RALEIGH, N.C. (WNCN) — A group of Democratic state legislators said Thursday they’ll once again file a bill aimed at reducing hate crimes, citing a rise in anti-Asian discrimination and attacks during the COVID-19 pandemic.
The move also came the same week law enforcement is investigating the motive behind a series of shootings in Georgia that killed eight people, six of whom were Asian-American women.
According to the Associated Press, the suspect in that case told police he had a potential “sex addiction.”
“The fact remains that many members of our community are scared and anxious and fearful,” said Sen. Jay Chaudhuri (D-Wake), who is Asian-American and one of the lead sponsors of the bill.
His bill would address four issues: increased protections for victims of hate crimes, increased penalties for those who perpetrate them, mandatory reporting of hate crimes by law enforcement to improve data collection and training for police and prosecutors.
“I’m under no illusion that the passage of this bill will do away with hate crimes and hate groups. But, this legislation does build trust with our communities that are targeted,” he said.
This is the third time Chaudhuri has introduced this legislation since he was first elected to the Senate.
He noted there’s never been a hearing or vote on the bill.
When asked about the bill, Pat Ryan, a spokesman for Republican Senate leader Phil Berger, wrote in an email, “We haven’t seen the legislation at this time, so we won’t be able to comment on it.”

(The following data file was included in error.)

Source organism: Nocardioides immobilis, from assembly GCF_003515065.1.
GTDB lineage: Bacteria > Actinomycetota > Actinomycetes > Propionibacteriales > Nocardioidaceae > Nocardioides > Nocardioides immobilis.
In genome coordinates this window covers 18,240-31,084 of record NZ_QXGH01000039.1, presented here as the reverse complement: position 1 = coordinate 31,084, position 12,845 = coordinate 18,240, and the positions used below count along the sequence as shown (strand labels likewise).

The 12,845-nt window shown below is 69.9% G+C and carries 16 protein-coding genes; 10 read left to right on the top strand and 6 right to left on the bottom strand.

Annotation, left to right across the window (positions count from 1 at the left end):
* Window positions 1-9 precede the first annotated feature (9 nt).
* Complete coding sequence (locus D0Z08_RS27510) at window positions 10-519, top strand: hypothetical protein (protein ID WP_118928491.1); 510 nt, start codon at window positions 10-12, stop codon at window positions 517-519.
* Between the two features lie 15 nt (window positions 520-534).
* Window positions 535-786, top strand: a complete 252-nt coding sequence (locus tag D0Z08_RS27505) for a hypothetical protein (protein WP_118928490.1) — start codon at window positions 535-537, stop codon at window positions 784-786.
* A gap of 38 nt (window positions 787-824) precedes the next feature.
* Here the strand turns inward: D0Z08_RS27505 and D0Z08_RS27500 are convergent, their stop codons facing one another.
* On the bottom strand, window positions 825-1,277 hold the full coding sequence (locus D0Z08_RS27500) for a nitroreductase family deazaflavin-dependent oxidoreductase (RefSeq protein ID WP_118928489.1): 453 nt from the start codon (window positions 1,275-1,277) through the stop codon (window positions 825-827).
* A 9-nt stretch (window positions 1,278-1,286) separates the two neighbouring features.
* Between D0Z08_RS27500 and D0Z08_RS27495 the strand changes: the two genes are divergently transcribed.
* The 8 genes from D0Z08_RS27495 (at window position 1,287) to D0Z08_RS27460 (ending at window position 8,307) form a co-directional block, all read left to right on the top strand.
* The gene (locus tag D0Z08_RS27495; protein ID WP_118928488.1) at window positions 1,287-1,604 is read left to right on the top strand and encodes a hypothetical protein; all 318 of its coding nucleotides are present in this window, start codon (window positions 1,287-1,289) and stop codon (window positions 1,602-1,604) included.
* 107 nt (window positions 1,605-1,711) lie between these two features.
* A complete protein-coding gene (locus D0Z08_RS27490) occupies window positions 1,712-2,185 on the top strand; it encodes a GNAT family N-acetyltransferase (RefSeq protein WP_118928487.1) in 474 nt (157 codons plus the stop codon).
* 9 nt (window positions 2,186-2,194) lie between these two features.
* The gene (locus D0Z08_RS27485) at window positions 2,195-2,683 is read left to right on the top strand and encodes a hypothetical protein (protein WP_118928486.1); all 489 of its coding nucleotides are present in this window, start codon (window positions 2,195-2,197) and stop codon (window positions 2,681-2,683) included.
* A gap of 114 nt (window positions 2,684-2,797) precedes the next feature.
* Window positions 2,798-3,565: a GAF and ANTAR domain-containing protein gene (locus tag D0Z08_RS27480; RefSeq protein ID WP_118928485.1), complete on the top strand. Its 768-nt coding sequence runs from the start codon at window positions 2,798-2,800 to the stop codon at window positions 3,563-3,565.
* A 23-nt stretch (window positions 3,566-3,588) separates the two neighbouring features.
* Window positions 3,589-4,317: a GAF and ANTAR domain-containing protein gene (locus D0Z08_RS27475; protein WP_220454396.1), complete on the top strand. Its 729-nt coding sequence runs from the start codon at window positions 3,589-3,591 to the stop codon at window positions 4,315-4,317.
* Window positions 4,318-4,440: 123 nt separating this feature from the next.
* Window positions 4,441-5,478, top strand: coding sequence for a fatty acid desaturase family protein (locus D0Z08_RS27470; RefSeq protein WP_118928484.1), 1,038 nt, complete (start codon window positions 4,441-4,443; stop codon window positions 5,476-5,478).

Ed Binanay, president of North Carolina-based Asian Pacific Islander Outreach, said his community is “on edge” amid a rise in violence against Asian-Americans.
The group Stop AAPI Hate, which launched a reporting center in March 2020, said this week it had received 3,795 reports of hate incidents between the center’s inception and the end of February.
The organization believes that number to be a fraction of the total incidents that have occurred, noting the likelihood that many incidents go unreported.
“This spike in unprecedented hate crimes are attributed to the xenophobic, incendiary rhetoric against Asian Americans and in fact blaming us for the COVID-19 virus pandemic,” said Binanay. “Attacks on Asian-Americans have to stop now.”
Sen. Mujtaba Mohammed (D-Mecklenburg) said one of the key provisions of the bill is data collection.
“Data drives policy and guides problem-solving. So, if we don’t report the data, those in power and the public will believe that hate crimes are not an issue,” he said.